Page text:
Home India News Indian cultural fest enthrals Dhaka

Indian cultural fest enthrals Dhaka


Dhaka : Noted Hindustani classical singer Rita Ganguly enthralled the audience at the launch of a week-long Indian cultural festival – called “Ananda Jagya” – in the Bangladesh capital.

The festival, to go on till Dec 3, would be held simultaneously in Dhaka, Chittagong and Rajshahi. The festival will cover a wide range of presentations covering dance, theatre, fine arts and handicrafts, to be followed by a film festival.

Speaker Abdul Hamid of Bangladesh’s Jatiya Sangsad (parliament) opened the festival along with Indian High Commissioner Rajeet Mitter.

“This grand Indian cultural festival ‘Ananda Jagya’ will definitely strengthen our bilateral cultural relations in their diverse forms,” Hamid said.

Hamid lauded the joint effort of the Indira Gandhi Culture Centre (IGCC), High Commission of India in Dhaka and the Bangladesh Shilpakala Academy (BSA), and expressed confidence that the festival would help bring the people of the two neighbouring countries closer.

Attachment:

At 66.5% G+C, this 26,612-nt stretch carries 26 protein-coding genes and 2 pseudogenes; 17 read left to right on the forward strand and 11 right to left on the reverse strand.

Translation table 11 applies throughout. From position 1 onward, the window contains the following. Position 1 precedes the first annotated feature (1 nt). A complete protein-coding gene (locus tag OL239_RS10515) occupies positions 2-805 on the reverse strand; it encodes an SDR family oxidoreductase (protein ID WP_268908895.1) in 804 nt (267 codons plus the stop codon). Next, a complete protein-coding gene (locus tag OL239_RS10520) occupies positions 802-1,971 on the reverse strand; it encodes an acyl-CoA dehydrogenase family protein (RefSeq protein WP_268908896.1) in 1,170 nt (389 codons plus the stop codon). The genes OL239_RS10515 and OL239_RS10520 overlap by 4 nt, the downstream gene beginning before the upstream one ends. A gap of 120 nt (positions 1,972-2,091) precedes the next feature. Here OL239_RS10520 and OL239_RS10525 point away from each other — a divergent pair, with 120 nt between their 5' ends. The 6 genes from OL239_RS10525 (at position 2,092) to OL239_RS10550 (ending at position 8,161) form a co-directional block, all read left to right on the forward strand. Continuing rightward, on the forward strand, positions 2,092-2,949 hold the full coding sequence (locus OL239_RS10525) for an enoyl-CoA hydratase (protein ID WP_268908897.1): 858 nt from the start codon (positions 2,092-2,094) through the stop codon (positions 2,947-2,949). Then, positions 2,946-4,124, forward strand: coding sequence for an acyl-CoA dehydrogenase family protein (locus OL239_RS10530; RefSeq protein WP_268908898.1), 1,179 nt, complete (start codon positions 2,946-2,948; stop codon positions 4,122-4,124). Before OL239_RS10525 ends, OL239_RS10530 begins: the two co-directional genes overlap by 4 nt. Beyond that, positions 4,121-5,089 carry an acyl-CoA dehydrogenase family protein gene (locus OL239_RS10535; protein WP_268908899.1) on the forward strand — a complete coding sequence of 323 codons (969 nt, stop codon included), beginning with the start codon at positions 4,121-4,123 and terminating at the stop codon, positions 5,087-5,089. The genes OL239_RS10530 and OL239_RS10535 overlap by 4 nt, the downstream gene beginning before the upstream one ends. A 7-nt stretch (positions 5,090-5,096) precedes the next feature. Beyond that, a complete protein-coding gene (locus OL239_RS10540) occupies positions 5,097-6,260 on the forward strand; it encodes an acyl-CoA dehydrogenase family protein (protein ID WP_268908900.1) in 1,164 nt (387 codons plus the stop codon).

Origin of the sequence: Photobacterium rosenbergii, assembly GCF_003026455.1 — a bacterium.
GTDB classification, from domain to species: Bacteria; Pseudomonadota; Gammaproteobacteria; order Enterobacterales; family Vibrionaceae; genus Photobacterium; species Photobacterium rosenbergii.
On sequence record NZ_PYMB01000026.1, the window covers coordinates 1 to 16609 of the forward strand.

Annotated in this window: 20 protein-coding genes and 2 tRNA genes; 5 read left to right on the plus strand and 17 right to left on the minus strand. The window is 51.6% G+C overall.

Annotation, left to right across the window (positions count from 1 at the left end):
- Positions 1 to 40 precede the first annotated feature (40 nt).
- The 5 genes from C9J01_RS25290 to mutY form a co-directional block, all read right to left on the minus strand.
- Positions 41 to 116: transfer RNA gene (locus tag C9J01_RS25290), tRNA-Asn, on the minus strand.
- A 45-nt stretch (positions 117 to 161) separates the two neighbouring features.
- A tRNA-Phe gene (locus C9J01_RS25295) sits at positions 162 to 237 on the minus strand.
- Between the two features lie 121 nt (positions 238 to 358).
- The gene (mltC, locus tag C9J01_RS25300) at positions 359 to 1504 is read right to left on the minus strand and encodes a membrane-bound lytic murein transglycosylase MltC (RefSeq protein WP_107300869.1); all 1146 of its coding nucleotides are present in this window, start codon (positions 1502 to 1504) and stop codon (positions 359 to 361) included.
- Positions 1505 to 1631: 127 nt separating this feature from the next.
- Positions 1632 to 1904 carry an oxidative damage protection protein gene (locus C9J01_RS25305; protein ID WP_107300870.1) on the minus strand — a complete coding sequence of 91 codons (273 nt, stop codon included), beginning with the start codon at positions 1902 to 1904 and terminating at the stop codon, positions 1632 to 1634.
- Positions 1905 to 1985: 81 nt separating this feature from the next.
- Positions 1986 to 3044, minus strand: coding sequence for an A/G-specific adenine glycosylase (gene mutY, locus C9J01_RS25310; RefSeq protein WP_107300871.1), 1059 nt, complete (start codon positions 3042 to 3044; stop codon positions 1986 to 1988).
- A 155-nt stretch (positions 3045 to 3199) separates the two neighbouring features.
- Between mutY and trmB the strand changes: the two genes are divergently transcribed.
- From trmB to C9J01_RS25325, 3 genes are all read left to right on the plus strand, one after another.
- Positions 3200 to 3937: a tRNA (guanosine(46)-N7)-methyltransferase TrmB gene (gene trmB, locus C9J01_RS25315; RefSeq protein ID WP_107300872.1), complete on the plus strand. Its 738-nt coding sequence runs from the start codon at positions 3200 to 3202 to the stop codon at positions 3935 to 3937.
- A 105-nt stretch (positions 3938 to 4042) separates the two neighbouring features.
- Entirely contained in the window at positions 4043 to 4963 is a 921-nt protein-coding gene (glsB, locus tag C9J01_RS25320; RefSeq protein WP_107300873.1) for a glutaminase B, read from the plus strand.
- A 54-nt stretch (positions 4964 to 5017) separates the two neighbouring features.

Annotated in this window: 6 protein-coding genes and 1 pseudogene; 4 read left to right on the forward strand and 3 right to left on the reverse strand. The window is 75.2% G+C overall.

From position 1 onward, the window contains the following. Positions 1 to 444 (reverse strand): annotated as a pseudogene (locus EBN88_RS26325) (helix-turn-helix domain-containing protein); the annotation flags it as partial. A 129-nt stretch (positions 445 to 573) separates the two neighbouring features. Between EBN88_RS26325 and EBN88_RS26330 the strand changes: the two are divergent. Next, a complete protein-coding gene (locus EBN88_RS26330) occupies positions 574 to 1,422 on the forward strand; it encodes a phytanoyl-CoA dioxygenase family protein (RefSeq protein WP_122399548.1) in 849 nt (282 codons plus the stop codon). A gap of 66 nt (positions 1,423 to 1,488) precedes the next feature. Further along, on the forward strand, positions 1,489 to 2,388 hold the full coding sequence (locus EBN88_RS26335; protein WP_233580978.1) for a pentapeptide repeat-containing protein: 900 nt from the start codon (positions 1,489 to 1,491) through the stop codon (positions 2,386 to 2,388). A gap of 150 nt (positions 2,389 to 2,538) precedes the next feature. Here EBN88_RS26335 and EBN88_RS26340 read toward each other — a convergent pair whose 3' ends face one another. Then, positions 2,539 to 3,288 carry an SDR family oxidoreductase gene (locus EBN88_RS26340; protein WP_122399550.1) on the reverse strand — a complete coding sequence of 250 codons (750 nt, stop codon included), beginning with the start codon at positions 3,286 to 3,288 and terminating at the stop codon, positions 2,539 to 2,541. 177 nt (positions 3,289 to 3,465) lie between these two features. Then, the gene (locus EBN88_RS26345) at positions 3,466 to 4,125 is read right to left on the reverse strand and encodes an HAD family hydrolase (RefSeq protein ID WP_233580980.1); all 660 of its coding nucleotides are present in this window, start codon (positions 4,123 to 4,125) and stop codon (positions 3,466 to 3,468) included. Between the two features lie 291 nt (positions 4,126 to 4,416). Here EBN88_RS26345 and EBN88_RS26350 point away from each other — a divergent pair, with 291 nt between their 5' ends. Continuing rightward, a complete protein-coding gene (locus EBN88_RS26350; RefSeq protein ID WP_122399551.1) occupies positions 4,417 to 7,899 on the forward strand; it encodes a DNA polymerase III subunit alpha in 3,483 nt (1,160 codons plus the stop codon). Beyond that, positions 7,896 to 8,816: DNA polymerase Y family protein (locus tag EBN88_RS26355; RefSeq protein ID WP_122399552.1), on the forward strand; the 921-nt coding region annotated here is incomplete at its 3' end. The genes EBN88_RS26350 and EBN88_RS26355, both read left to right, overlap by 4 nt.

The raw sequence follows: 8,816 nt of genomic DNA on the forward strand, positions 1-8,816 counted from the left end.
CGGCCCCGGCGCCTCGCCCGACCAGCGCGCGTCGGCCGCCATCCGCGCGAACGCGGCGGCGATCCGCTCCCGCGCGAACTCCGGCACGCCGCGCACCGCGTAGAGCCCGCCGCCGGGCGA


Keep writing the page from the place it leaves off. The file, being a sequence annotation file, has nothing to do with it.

Mitter, along with Suresh Goel, director general of the Indian Council for Cultural Relations (ICCR) and BSA director general Kamal Lohani formally inaugurated the festival with lighting of the traditional lamp, the Daily Star reported.

“Cultural practices like classical music, Kathak, Manipuri, Bharatnatyam are on in full swing in Dhaka. Our common cultural idiom will be enriched through the exchange and practice of cultural elements of the same origin,” said Suresh Goel.

The highlight of the evening was a classical vocal performance by Padma Shri Rita Ganguly and her troupe. The packed audience at the National Theatre Hall of the BSA hailed the artiste as the curtains came up.

Ganguly has given performances in Bangladesh earlier as well.

She has performed in Russia, Britain, Germany, Denmark, Switzerland, Canada, Pakistan and Afghanistan. She has also produced a musical with artistes from Bangladesh, US, Sri Lanka and Pakistan.

Her outstanding contributions in the field of classical music brought her the Padma Shri in 2003.

Addressing the audience of cultural enthusiasts, Ganguly said: “I am at a loss for words. I have just come here to say my pronam. I have heard of various kinds of movements being waged across the world. But the language movement has taken place only in Bangladesh. I feel proud that Bangla is my own language.”